I was the producer for Living Room, working alongside Suzanne Stein, the curator of the project; we were excited to make this — our first collaboration — happen, and about six months out, we started the planning process by discussing what Living Room would be or could be. We knew from the beginning that we were aiming for a day of creatively bent conversations in a homey environment; but what else?
Before the Snøhetta expansion, we had a flexible space called the Schwab Room located just off the first-floor Botta Atrium and concealed behind enormous sliding wood doors; in those early meetings, we thought about how we might transform that space. Though it’s now a storage area, the layout of the space then was kind of strange — low ceilings with in-set lighting, wood-paneled walls, and in the center two large columns that always complicated sight lines. We agreed that trying to re-create the look of a Stein salon in this rather corporate, innocuous room was not the goal, and instead set out to shape an inviting, comfortable, and inspiring space where people could listen, linger, and be present. “Living Room” meant just that to us: an intimate place for many people, many lives, and many experiences.
We made lots of hand-drawn schematics (heavy on the quadrants!) to figure out the division of space and activities, and plan for visitor flow. The following possibilities, though never materialized, were strongly considered: a corner where you could get your shoes repaired, a place to listen on headphones to a curated program of music, a nook for reading books brought in by the public, some sort of shared library. Suzanne and I quickly dismissed the notion that we’d design the space ourselves, and instead commissioned Supernatural, a local firm. The designers’ first proposal included 3D renderings of spatial layout, furniture, and décor, demonstrating they truly understood how the Schwab Room would be used; one of these would eventually be featured as our lead image to promote the event.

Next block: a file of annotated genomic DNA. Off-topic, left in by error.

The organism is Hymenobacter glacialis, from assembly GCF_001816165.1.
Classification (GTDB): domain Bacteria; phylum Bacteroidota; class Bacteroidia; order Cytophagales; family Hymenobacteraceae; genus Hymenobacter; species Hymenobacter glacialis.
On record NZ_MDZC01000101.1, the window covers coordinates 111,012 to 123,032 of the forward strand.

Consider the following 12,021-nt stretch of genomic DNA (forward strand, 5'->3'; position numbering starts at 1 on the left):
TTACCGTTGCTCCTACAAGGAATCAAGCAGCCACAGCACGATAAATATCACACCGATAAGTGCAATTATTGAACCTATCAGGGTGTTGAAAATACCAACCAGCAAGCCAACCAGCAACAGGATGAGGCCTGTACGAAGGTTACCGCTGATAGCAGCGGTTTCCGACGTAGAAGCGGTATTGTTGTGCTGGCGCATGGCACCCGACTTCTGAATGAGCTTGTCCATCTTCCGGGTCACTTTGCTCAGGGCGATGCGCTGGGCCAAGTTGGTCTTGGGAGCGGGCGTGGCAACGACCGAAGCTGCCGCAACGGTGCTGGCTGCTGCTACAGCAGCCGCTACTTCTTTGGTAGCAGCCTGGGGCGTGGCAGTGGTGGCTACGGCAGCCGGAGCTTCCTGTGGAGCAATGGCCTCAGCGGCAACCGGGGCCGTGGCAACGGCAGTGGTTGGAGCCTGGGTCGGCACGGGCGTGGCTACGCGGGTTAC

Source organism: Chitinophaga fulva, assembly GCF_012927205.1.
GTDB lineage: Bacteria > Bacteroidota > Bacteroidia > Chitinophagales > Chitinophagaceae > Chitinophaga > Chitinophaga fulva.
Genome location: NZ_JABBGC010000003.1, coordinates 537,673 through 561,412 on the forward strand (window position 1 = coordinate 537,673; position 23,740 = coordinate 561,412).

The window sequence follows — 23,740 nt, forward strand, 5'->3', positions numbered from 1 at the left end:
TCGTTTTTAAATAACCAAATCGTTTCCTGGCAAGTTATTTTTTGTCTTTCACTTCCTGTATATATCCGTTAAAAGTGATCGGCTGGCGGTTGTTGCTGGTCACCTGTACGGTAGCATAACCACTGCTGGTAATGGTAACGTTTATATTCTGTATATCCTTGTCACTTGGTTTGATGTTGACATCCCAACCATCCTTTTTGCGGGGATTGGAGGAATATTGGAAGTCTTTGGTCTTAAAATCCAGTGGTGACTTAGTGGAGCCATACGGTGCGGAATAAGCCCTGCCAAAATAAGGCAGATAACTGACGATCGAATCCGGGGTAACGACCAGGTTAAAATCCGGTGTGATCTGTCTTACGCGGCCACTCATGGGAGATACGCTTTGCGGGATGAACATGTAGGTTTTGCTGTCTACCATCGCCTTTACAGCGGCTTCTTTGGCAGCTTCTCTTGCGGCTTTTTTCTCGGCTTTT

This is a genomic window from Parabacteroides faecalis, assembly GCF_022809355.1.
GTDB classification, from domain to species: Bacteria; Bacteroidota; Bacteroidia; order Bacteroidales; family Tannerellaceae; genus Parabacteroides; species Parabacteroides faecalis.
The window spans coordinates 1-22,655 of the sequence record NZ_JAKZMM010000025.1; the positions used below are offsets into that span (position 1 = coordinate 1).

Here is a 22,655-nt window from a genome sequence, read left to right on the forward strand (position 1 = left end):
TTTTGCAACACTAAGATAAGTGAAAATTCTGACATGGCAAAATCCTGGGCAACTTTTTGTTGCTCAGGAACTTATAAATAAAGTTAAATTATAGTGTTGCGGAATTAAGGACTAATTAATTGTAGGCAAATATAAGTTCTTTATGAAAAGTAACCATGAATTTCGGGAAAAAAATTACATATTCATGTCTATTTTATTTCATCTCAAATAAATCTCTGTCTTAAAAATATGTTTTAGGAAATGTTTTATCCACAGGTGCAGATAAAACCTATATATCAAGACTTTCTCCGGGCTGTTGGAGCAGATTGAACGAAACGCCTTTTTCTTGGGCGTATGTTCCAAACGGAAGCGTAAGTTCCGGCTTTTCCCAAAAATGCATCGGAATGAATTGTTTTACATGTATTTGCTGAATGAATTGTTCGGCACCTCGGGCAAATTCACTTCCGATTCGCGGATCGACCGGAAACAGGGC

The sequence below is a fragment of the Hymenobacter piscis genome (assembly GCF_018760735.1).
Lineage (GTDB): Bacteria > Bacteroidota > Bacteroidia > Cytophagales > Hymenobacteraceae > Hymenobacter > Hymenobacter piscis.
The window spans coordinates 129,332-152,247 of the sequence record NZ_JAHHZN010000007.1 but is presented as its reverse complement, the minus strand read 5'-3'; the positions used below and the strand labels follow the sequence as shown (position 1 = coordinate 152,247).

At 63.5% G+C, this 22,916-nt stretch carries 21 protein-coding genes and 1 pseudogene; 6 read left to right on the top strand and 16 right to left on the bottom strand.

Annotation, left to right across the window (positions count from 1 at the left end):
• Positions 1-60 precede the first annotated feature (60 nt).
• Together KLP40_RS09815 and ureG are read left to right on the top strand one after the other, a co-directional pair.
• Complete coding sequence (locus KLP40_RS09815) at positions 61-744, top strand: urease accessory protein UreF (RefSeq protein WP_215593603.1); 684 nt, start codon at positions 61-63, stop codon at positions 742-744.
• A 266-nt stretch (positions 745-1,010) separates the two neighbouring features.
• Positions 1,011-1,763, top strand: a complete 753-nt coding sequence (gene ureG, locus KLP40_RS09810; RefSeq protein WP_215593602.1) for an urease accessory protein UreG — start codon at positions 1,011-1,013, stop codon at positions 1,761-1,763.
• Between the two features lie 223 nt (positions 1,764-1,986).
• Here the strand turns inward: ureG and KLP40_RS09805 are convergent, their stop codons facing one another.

Next we needed a “personality” to emcee the day, reel in the talent, and keep us all energized and on track (and so Suzanne could focus on the program). Suzanne suggested the artist and curator Margaret Tedesco, whose voice I’d always loved — the sound itself, and her way of articulating words. An incredibly engaging individual, she just has a way of making you feel comfortable. I thought: What an inspired choice!
Margaret, Suzanne, and I began meeting regularly to select participants — a real challenge. We hashed things out over a couple of very long sessions, each of us advocating from our respective lists of potential individuals we wanted involved; what stands out is how much talent we had to cull from— this area is packed with amazingly talented and creative people. It was important to us to have a variety of voices and disciplines represented, and our collective heads covered poetry, dance, film/video, curatorial, education, visual art, music, and performance. Our oldest participant was in his late eighties and our youngest in her early twenties. Another meeting was spent designing the conversations. What guests would flow well together? What would one experience juxtaposed with another be like? Did we include a cross-section of practices? Did this group seemed too skewed in one area? It felt a little bit like figuring out how to sit people at a wedding (without, we hoped, the bad blood in any art scene’s inevitable familial dramas).
And how would Margaret lead the conversation? We took the approach of a parlor game, Margaret suggesting prompts to help people figure out what they would say ahead of time. In the event that someone was running over their time slot, we devised a very polite way to pause the conversation: Margaret would simply say “May I interrupt you please?” I can’t even remember if she ever had to employ the phrase, but I loved that we had that in our plans.
The Supernatural designers created a “heart” in the center of the room between the columns, demarcating it with white scrims, a bright yellow wooden structure, chairs, and a well-worn, buttery leather couch. We had area rugs and poufs arranged in the middle so that the audience could come in close, as well as benches and stools lining the perimeter; we didn’t want a separation between listeners and speakers, and this was the closest we could get to a “conversation pit” without digging out a shallow cushioned barrow in the floor. The outer areas of the Schwab Room included a long banquet table with a patterned table cloth, a wooden chandelier hanging above. More seating clusters with comfy furniture occupied the farther corners.